>Time-out for Time-Outs?

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As my eyes slowly opened this morning, I focused immediately on my son who had apparently climbed into bed with me after his dad left for work. He was wide awake with a big smile from ear to ear. “Good morning mommy” he said, and by how excited it came out, I knew he had something to tell me.  What came next brought me a big smile “Mommy, can we add another rule to our list? – Be kind to our friends and family”.  I told him that was a brilliant idea.

We are still early in our family transition but so far I am seeing major changes.  My fiancé already seems less stressed, our son is telling anyone who will listen about our new family rules (and so far following them) and I am beginning to foresee a future that looks much more promising for our family.

Now, the #1 question I have had so far since implementing our new rules is in regards to “Time-In” as a replacement for “Time-Out”.  Let me explain the main concept of a Time-In (my version of it at least) and then tell you about why I am choosing this method over Time-Outs.

Time-Outs in our house were always done on our stairway landing (or any other set of stairs, depending on where we were).  We would typically leave the room so he could not see us and it would be timed at 1 minute for every year of age.  Our son was up to 5 minutes.  The spot we chose was isolated and away from the rest of the family. 

A time-in requires a special dedicated place like a time-out but with different requirements.  I have read terms such as “Cuddle Corner” or “Comfort Corner” to describe it.  We have yet to choose a name in our house yet but the idea is that you make it comfortable and inviting. Pillows, blankets, books, quiet toys, etc…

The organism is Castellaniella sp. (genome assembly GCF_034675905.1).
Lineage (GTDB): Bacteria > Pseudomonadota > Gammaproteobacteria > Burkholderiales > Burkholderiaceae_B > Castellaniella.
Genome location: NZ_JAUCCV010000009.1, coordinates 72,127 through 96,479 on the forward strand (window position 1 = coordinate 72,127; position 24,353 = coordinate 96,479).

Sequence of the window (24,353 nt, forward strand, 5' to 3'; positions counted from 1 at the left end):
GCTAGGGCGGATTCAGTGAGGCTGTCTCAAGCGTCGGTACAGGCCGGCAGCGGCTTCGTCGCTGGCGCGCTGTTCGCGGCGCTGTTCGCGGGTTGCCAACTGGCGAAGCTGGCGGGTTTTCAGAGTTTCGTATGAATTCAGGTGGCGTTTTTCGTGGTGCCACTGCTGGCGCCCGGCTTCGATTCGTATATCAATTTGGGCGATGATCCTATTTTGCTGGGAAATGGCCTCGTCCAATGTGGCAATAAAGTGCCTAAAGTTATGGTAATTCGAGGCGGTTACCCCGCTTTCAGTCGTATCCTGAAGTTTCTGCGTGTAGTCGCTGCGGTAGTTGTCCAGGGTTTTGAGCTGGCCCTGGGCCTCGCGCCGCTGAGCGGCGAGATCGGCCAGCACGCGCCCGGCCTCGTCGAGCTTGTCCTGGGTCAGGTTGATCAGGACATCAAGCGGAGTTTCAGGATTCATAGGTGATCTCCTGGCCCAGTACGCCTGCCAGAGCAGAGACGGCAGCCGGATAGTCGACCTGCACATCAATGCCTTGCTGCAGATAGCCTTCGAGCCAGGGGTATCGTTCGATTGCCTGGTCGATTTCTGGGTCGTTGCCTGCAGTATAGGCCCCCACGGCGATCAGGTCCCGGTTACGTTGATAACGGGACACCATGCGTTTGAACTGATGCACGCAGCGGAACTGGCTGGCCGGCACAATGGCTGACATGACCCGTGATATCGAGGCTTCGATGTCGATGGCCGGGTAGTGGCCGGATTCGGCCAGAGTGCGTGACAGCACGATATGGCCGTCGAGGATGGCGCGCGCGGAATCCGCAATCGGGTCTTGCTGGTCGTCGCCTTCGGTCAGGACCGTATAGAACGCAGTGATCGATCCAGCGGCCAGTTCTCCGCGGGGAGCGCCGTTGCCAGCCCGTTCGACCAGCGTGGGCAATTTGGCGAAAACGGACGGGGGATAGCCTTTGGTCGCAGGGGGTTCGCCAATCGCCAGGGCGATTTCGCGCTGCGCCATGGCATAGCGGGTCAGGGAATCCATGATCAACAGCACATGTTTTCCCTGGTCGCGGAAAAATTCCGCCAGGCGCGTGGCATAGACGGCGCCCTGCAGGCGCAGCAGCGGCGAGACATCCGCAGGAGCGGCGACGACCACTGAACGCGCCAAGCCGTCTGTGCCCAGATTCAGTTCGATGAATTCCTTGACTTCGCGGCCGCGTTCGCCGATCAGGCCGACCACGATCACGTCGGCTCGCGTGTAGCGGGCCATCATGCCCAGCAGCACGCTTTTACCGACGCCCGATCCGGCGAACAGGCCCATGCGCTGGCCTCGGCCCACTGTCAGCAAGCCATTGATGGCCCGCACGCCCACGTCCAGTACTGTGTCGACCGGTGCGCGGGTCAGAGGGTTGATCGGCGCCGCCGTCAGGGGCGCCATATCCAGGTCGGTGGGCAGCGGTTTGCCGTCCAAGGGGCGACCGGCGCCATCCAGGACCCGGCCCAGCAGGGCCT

When your child exhibits less than desirable behaviour and your first attempts at correcting them fail, you invite them to join you in this location.  This is a place for learning, reflection and cooling down.  The parent will then strike up a conversation with the child discussing the behaviour, the reason behind it and possible solutions for next time.  This is also a time to listen to your child’s concerns and help them deal with the feelings or emotions that led the behaviour in the first place.  After your chat & cuddle, you can invite the child to continue to spend some alone time there and rejoin the family when they feel ready.  They may be ready right away or they may choose to take more time to themselves. 

Now, until a few days ago, I was a huge advocate for the Time-Out.  I always felt it worked for us but when I never took into account was whether it was working in the long-term.  Yes, it forced my child to stop the behaviour for the time being but he was definitely a repeat offender.  We began noticing that he was getting time-outs for the same few things on a regular basis.  I also feared that my son was learning that when he was not behaving, we would not be there for him.  I want him to grow up knowing that no matter what, we will always love him and care for him.  That he can talk to either of us about anything, even if it’s something bad. 

What I like about this Time-In technique is that it still has what I loved most about a Time-Out – the “cool down” factor.  You are still removing them from the situation so they can calm down and think about what has just occurred, but in this case you are there with them to help them sort through what just happened, to understand how they got to that point and teach them how to avoid it in the future.   

I am looking forward to seeing the results in our household. 

As a quick little side-note, I am now on twitter so please take a moment and follow me.  I will be giving updates on the family, along with sharing any articles or information I find interesting. I’ll try and include some humour too since everyone loves a good laugh! 



The author findingmomtopia